Fishing on the Sacramento River: A Diverse Bounty

Sacramento River, the heart and soul of California’s angling scene, stretches from Colusa to Sacramento, offering a dynamic fishing experience along its 447-mile journey. As California’s longest river, it boasts a diverse array of fish species, making it a haven for anglers of all skill levels. From the majestic King Salmon to the elusive Steelhead, the Sacramento River promises excitement and adventure for those willing to cast their lines into its cool waters.

When it comes to fishing on the Sacramento River, anglers can expect a wide variety of species to target throughout the year. From the prized King Salmon migrating upstream in the fall and spring to the feisty Striped Bass and hard-fighting Steelhead, there’s never a shortage of fishing opportunities. With each season bringing its own unique challenges and rewards, anglers can always look forward to an exhilarating fishing experience on the Sacramento River.

From the bustling city of Sacramento to the serene beauty of Colusa, the Sacramento River offers a range of fishing spots to explore. Whether you’re anchoring near the Minnow Hole or casting off at the mouth of the American River, each location holds the promise of a memorable fishing excursion. With careful study of migration patterns and a willingness to adapt to seasonal changes, anglers can maximize their chances of success on this iconic river.

For those venturing out onto the Sacramento River for the first time, it’s essential to familiarize yourself with the top tips and tactics for a successful fishing trip. From understanding migration patterns to utilizing recommended spots like the mouth of the Feather River, preparation is key to a rewarding angling experience. By studying the river’s behavior and adjusting your strategies accordingly, you can increase your chances of landing that trophy catch.

As you gear up for your fishing adventure on the Sacramento River, it’s crucial to pack the right equipment for the job. Whether you’re targeting trout and bass with light to medium-weight gear or going after salmon and striped bass with heavier tackle, having the right gear can make all the difference. Be sure to check out our Gearlist account for specific recommendations to ensure you’re fully equipped for a successful day on the water.

With its rich fishing opportunities, stunning landscapes, and vibrant communities, the Sacramento River offers an unforgettable angling experience for all who venture onto its waters. Whether you’re a seasoned angler or a newcomer to the sport, there’s something magical about casting your line into the cool, clear waters of this iconic river. So pack your gear, plan your trip, and get ready to embark on an adventure along the Sacramento River – where every cast brings the promise of excitement and discovery.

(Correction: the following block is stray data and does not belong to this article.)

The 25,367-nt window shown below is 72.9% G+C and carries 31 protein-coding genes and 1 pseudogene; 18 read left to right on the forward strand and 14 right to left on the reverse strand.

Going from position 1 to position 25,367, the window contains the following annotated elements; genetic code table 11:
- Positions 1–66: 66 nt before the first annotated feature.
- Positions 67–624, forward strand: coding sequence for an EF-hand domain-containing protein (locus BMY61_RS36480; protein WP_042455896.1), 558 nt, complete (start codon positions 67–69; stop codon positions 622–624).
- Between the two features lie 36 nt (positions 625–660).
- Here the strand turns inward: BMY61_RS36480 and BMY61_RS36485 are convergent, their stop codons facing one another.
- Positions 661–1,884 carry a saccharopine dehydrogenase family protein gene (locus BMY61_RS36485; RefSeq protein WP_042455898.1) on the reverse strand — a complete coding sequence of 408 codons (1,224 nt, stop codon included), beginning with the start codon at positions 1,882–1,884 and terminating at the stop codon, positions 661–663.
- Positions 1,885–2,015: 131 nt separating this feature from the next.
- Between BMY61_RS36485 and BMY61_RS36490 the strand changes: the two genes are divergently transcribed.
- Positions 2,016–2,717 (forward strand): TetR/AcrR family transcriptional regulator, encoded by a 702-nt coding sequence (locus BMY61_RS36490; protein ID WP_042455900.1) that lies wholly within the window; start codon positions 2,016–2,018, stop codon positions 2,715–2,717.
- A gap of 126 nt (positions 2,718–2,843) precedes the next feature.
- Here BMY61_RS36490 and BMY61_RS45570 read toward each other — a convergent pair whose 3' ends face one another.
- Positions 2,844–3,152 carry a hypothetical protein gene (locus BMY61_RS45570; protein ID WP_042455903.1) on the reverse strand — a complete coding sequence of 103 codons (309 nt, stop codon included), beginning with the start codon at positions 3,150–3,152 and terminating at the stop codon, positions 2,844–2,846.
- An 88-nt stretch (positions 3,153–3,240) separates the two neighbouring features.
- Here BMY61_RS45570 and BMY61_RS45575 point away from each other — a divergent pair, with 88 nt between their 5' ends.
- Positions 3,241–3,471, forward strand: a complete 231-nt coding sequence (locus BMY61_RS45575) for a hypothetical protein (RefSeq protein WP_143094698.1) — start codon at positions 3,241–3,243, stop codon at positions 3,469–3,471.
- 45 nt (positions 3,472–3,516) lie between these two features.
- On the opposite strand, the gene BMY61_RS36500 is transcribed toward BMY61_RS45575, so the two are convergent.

Types of Fish to Expect:

  1. King Salmon: The most sought-after species, migrating upstream from the ocean in the fall and spring. Trolling with large spoons and bait near the Sacramento-San Joaquin Delta is most effective.
  2. Chinook Salmon: Similar to King Salmon, these prized fish migrate upstream in the fall and spring. Anglers can target them using similar techniques.
  3. Steelhead: Abundant throughout the year, offering an exciting fight on light tackle. Fly fishing with nymphs and streamers is a popular method.
  4. Rainbow Trout: Stocked regularly in the upper stretches of the river and thriving in its cool waters. They readily take a variety of baits and lures.
  5. Brown Trout: Less common than rainbows but larger, preferring deeper pools and riffles. Nymphs and streamers are their downfall.
  6. Striped Bass: Migrating through the river in spring and summer, offering the chance to catch trophy-sized specimens. Trolling large baits and live bait near the Sacramento-San Joaquin Delta is effective.
  7. Catfish: Channel catfish are the most common species, with the potential for larger blue catfish. Night fishing with cut bait or stink baits is the key to success.
  8. Sturgeon: An unexpected bonus, occasionally caught in the deeper sections of the river. Bottom fishing with sturgeon-specific baits is the best way to target them.

Remember this place—from Colusa to Sacramento, this stretch of river represents the best and worst of the Central Valley. The upside includes good prospects for big salmon, striped bass, and sturgeon (and many shad, too) during their respective migrations upriver. The downside is what the U.S. Army Corps of Engineers has done to much of the area here.

During the months of March, April, and May, the Sacramento River within the city limits of Sacramento and through Freeport offers excellent striped bass fishing. The preferred method here is to anchor in a boat and fish with sardines. Of course, other baits will work, such as shad and anchovies, but sardines rule the roost. Little trolling is done here for striped bass, especially compared to downstream, in the vicinity of Walnut Grove and Isleton.